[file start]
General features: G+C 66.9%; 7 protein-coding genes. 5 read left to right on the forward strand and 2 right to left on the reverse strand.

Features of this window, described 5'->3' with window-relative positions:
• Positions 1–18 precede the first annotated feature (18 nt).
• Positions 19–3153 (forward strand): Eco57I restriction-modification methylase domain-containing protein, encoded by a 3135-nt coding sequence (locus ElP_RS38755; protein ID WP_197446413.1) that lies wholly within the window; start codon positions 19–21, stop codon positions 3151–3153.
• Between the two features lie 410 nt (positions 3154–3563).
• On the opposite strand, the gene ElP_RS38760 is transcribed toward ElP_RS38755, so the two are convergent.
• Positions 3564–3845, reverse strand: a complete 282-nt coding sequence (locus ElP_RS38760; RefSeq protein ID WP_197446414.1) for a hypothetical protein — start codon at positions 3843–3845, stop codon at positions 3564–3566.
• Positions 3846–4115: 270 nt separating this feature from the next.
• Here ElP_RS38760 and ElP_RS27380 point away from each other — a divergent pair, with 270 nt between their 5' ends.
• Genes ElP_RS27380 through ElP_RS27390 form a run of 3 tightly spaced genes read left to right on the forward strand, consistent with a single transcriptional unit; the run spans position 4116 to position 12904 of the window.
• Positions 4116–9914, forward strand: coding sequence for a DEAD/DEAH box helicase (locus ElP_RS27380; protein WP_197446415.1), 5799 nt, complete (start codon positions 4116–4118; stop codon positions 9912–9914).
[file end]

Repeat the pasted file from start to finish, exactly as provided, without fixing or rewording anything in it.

General features: G+C 66.9%; 7 protein-coding genes. 5 read left to right on the forward strand and 2 right to left on the reverse strand.

Features of this window, described 5'->3' with window-relative positions:
• Positions 1–18 precede the first annotated feature (18 nt).
• Positions 19–3153 (forward strand): Eco57I restriction-modification methylase domain-containing protein, encoded by a 3135-nt coding sequence (locus ElP_RS38755; protein ID WP_197446413.1) that lies wholly within the window; start codon positions 19–21, stop codon positions 3151–3153.
• Between the two features lie 410 nt (positions 3154–3563).
• On the opposite strand, the gene ElP_RS38760 is transcribed toward ElP_RS38755, so the two are convergent.
• Positions 3564–3845, reverse strand: a complete 282-nt coding sequence (locus ElP_RS38760; RefSeq protein ID WP_197446414.1) for a hypothetical protein — start codon at positions 3843–3845, stop codon at positions 3564–3566.
• Positions 3846–4115: 270 nt separating this feature from the next.
• Here ElP_RS38760 and ElP_RS27380 point away from each other — a divergent pair, with 270 nt between their 5' ends.
• Genes ElP_RS27380 through ElP_RS27390 form a run of 3 tightly spaced genes read left to right on the forward strand, consistent with a single transcriptional unit; the run spans position 4116 to position 12904 of the window.
• Positions 4116–9914, forward strand: coding sequence for a DEAD/DEAH box helicase (locus ElP_RS27380; protein WP_197446415.1), 5799 nt, complete (start codon positions 4116–4118; stop codon positions 9912–9914).